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ERIC Number: ED567564
Record Type: Non-Journal
Publication Date: 2013
Pages: 83
Abstractor: As Provided
Reference Count: N/A
ISBN: 978-1-3038-2896-6
Visual Literacy and the Integration of Parametric Modeling in the Problem-Based Curriculum
Assenmacher, Matthew Benedict
ProQuest LLC, Ph.D. Dissertation, Eastern Michigan University
This quasi-experimental study investigated the application of visual literacy skills in the form of parametric modeling software in relation to traditional forms of sketching. The study included two groups of high school technical design students. The control and experimental groups involved in the study consisted of two randomly selected groups of students. The participants were exposed to eight weeks of technical drawing and parametric modeling instruction prior to the start of the study. The potential applications of emerging technologies for the purpose of integrating visual literacy into the curriculum are not fully understood. Society is moving towards a more immediate form of communication (Galante, 2011). Visual forms of communication are becoming more prevalent methods for sending and receiving information. Research suggests that visual literacy skills have a correlation to the ability to problem solve, which ultimately can be beneficial to student learning (Matusitz, 2005). The application of visual literacy skills through the use of parametric modeling software may provide students with better learning experiences in visualization, conceptualization, and communication of images that will allow them to become better problem-solvers. Through this study, the researcher focused on the relationships between the independent and dependent variables in order to perform a statistical analysis of the data. The participants of the study were presented with a pre-test, a treatment, and a post-test relating to visual literacy. The treatment was presented to the participants in the form of a technical design problem that required the participants to apply problem-solving skills in order to devise a solution through the use of either traditional forms of sketching or through the use of parametric modeling. Data were collected and recorded in order to assess the outcome and effects of the variable. Although the research suggests that there is a correlation between visual literacy skills and the ability to solve problems, this particular study failed to show this correlation. Struggling learners showed no improvement in visualization skills after using parametric modeling software. The two methods used to create the technical design problem showed no statistical significance between the success of the design and the method that was used to create the design. No statistical differences were found between the visualization skills of any of the participants regardless of the methods used in the study. In addition, gender seemed not to be a significant factor in the study when comparing the visualization skills of the participants. There are recommendations, based on the results of this study, for future investigation in this area. Increasing the duration of the study over the course of a school term, could produce different results that were difficult to determine by the limited time constraints of this particular study. Other testing methods could be investigated for future studies that could produce additional information that was not produced in this study. Limiting the prior knowledge of the participants could also produce different results in the outcome of visualization skills. Investigating specific demographics that were not included in this study would also be of interest to be the academic community. [The dissertation citations contained here are published with the permission of ProQuest LLC. Further reproduction is prohibited without permission. Copies of dissertations may be obtained by Telephone (800) 1-800-521-0600. Web page:]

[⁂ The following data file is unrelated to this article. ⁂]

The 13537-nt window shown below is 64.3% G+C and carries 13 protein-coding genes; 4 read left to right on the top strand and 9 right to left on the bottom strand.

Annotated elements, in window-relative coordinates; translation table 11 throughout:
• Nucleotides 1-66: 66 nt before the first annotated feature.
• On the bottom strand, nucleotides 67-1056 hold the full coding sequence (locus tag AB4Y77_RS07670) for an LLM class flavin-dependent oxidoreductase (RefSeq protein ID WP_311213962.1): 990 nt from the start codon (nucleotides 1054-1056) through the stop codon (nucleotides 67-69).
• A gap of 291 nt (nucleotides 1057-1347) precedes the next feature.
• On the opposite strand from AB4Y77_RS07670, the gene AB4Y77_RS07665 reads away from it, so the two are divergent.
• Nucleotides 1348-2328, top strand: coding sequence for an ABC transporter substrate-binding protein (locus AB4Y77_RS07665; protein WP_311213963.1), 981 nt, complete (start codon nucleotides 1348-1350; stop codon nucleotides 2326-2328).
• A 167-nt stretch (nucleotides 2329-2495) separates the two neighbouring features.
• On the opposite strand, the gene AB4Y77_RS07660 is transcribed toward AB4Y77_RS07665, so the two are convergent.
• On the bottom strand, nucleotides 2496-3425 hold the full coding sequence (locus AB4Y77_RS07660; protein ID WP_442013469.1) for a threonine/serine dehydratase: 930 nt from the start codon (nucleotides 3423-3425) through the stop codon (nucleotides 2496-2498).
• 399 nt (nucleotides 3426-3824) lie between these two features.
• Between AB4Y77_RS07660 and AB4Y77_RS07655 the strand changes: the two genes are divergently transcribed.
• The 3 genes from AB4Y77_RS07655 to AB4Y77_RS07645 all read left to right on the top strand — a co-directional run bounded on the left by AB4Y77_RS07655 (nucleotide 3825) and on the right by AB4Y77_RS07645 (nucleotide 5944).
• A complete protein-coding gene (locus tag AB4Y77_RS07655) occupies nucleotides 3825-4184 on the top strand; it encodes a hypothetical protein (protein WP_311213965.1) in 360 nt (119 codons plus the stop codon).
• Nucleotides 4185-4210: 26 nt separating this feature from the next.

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Publication Type: Dissertations/Theses - Doctoral Dissertations
Education Level: High Schools; Secondary Education
Audience: N/A
Language: English
Sponsor: N/A
Authoring Institution: N/A